Moreover, economic liberalisation in the 1990s has made a world of difference to the Indian market compared to the License Raj phase where everything was state and Government controlled. Says KMCH’s Chairman Dr Nalla G Palaniswami, “After liberalisation avenues opened up, the profitability of our hospital has also improved. We started paying dividend in 2002 and that year we paid 7.5 per cent. Every year, we have been maintaining that dividend. Up to 2006, we have paid up to 10 per cent. This year we are paying 12.5 per cent.”
|The IPO trend in healthcare started way back in 1983 with Apollo Hospitals. The Group wanted to start a 150-bed hospital in Chennai.
“We wanted a good shareholder base to fund the hospital. Moreover, as Apollo had become the first corporate hospital of the country, we wanted to popularise the concept and wanted to give benefit to as many shareholders as we could. That was possible only through listing,” explains SK Venkataraman, CFO and CS, Apollo Hospitals. The next hospital which went the IPO way after Apollo and set an example was KMCH in Coimbatore. It wanted to start a 250-bed hospital in Coimbatore, a tier-II city with a nine lakh population and only two hospitals in the vicinity.
In 1992, Chennai’s family-run Devaki Hospital went public primarily to improve their services and standards. According to Chitra Chakulingam, former MD, Devaki Hospital, Chennai, the market for going into an IPO was also favourable since the trend was picking up in the market. Above all, the hospital was a small, private, family-run hospital. Going public would give them a better footing. “We wanted to create a strong foundation for ourselves for which we needed the funding. This could happen only by floating our shares,” explains Chakulingam. In fact, the issue was oversubscribed. However, the process was not a bed of roses. “We were a family group and a privately run hospital and investors were sceptical about the Return on Investment (ROI) since it was a long-term investment.”
However, the initiative was worth the effort because a string of benefits followed. “Our reputation in the market improved and since pre-IPO we were doing well, this venture was a boost to our profits and revenues,” Chakulingam adds.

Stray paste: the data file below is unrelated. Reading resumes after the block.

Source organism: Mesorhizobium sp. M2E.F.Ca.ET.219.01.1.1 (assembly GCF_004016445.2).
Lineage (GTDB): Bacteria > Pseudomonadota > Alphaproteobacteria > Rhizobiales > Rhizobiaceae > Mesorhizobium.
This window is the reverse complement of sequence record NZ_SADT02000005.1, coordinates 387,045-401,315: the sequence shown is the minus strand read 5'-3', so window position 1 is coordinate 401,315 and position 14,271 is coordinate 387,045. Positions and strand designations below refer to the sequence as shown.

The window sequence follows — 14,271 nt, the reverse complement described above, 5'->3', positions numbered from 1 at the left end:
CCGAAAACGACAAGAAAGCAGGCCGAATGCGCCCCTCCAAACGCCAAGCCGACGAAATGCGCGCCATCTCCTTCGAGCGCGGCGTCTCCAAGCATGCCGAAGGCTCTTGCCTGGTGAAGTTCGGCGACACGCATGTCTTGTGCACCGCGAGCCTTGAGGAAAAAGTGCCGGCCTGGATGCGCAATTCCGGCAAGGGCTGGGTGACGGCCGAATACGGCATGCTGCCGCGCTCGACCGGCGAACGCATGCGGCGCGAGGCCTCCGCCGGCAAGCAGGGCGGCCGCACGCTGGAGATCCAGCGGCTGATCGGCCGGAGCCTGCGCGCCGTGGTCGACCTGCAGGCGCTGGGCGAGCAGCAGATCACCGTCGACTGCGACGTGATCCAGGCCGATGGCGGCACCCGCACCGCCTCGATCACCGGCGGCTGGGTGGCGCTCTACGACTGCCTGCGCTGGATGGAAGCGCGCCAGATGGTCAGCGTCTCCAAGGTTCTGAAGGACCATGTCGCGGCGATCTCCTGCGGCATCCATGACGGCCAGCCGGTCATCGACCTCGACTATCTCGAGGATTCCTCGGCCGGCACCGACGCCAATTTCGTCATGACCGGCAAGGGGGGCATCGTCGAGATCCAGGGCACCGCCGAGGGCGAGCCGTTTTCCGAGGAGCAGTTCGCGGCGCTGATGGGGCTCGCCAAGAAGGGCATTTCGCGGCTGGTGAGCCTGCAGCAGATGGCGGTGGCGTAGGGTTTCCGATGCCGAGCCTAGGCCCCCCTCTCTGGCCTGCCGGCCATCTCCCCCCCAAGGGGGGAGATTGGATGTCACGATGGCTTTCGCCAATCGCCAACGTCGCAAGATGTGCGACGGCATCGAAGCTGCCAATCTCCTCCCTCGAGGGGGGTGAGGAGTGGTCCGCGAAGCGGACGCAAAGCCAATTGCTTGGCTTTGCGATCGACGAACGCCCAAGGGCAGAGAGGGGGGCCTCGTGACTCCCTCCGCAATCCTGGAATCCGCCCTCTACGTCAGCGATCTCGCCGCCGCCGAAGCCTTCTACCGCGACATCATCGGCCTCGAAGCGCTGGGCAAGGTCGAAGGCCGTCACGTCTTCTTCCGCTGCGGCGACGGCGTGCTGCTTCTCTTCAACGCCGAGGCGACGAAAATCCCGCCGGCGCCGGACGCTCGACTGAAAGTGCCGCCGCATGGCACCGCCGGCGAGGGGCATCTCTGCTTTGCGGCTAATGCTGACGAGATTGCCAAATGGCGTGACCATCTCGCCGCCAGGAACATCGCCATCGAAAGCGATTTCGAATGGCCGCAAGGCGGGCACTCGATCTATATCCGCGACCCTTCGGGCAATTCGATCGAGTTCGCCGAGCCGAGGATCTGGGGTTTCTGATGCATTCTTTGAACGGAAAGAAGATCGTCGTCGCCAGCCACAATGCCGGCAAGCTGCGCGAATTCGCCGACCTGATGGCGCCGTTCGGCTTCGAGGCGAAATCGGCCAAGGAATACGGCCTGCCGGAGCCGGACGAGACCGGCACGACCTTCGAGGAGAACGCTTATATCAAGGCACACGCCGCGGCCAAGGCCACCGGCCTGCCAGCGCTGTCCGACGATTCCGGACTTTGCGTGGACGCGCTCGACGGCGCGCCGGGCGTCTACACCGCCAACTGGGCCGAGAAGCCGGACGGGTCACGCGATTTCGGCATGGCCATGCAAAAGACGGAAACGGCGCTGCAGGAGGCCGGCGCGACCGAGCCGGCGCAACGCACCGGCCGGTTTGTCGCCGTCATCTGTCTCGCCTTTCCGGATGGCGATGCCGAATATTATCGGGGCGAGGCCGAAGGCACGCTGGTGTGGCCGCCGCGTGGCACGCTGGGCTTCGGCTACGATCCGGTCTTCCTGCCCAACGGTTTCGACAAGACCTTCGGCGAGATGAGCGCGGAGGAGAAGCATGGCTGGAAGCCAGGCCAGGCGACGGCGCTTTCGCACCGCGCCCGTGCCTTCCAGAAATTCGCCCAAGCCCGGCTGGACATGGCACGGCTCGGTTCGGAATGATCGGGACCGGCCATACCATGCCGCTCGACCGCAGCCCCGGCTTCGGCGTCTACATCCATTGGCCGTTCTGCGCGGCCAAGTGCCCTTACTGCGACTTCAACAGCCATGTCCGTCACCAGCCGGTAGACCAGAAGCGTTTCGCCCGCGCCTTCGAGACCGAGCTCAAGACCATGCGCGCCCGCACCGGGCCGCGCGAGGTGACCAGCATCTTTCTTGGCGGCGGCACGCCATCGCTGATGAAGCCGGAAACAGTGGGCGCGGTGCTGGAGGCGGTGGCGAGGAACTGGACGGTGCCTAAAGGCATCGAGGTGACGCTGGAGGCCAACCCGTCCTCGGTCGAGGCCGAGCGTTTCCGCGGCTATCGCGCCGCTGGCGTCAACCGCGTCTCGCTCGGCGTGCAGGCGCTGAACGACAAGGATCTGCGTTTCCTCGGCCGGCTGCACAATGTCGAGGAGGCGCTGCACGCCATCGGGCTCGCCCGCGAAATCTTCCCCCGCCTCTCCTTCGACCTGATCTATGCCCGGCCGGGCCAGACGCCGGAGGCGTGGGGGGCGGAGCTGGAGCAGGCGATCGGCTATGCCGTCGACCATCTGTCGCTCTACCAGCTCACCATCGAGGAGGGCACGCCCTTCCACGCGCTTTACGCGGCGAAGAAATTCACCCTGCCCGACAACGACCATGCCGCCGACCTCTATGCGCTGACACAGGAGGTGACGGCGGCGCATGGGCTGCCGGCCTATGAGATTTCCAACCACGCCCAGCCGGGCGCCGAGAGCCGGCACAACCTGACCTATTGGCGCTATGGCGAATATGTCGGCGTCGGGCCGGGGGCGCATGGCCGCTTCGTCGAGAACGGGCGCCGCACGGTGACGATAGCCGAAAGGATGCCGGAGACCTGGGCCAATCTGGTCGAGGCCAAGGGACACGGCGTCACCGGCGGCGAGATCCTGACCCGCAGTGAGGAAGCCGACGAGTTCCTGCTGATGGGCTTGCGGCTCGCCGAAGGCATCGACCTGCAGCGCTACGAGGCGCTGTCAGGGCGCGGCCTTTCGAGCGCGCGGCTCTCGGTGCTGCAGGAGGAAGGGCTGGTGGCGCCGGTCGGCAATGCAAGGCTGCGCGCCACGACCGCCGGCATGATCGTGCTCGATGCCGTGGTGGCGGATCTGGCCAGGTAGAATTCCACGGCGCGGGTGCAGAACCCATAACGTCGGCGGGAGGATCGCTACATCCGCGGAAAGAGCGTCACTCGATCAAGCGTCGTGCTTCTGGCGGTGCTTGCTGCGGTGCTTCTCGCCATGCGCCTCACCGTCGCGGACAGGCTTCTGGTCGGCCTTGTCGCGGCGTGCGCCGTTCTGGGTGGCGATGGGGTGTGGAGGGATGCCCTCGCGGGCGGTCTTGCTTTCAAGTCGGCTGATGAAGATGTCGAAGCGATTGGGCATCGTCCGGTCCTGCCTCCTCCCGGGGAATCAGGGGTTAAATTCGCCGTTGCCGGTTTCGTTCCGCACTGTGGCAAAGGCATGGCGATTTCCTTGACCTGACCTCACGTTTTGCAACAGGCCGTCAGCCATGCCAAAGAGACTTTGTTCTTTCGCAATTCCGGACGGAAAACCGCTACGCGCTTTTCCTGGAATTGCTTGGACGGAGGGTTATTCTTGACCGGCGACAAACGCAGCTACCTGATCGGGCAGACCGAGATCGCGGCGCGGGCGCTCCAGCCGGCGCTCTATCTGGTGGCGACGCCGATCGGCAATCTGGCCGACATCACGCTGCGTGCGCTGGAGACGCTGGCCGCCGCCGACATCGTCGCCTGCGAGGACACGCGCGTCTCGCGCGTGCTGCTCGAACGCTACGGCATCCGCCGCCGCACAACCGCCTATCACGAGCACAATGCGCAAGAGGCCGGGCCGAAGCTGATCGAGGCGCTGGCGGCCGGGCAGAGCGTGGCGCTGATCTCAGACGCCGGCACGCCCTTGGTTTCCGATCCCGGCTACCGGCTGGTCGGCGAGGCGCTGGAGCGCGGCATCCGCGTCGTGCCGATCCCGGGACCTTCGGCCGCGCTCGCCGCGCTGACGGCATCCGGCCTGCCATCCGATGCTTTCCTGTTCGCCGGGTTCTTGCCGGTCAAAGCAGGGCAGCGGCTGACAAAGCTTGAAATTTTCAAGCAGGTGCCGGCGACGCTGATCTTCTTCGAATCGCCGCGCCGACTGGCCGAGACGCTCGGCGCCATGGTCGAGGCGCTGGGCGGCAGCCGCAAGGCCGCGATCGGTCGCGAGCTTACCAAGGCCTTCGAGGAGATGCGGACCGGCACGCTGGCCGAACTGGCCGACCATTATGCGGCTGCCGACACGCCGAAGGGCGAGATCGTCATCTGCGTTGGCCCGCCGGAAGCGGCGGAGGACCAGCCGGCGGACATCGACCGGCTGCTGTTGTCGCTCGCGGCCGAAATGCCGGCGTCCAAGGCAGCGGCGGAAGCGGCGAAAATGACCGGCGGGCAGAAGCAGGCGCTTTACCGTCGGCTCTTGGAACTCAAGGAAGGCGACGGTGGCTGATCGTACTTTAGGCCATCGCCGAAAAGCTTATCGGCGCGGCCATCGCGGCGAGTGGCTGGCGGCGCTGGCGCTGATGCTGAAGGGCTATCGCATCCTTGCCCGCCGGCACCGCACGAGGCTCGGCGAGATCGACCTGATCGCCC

On April 16, 2007 Fortis Healthcare entered the capital market with an IPO of 45,996,439 equity shares of Rs 10 each. Till then, the Group was expanding the network through promoters’ equity as well as debts. “We had established good brand equity in the market place. The Group was getting recognised as a serious player and one of the fastest growing healthcare delivery organisations of the county. And we felt the time was right for us to raise the capital through the IPO route,” explains Singh. The Group wanted to refinance the funds availed for the acquisition of Escorts Heart Institute and Research Centre. Also, it had to meet the cost of development and construction of a new hospital to be located at Shalimar Bagh in New Delhi, owned by Oscar Bio-Tech Private Limited (OBPL), a subsidiary of the Company, pre-pay some of the short-term loans, besides wanting to taste the benefits of listing on the stock exchange.
|“We are coming up with satellite hospitals. An IPO is the most logical step to achieve success”
While establishing a pan India presence is one of the primary stimuli for the big players opting for an IPO, corporates also have larger-than-life expansion plans on the cards. Max Healthcare, which is preparing for an IPO in the near future, shares the same reasoning. “One essential factor to go for an IPO is our three-phase expansion plan,” reveals Dr Narottam Puri, Executive Director, Business Development, Max Healthcare.
Fortis Healthcare went in for an IPO because they also had grand plans for expansion. “We are coming up with satellite hospitals and initiating investments. For these immense investments, an IPO is the most logical step to achieve success,” informs Daljit Singh, President, Strategy and Organisation Development, Fortis Healthcare. Wockhardt Hospitals Group Limited, a subsidiary of Wockhardt, is planning to enter capital markets with an issue of 30,000,000 equity shares of Rs 10 each.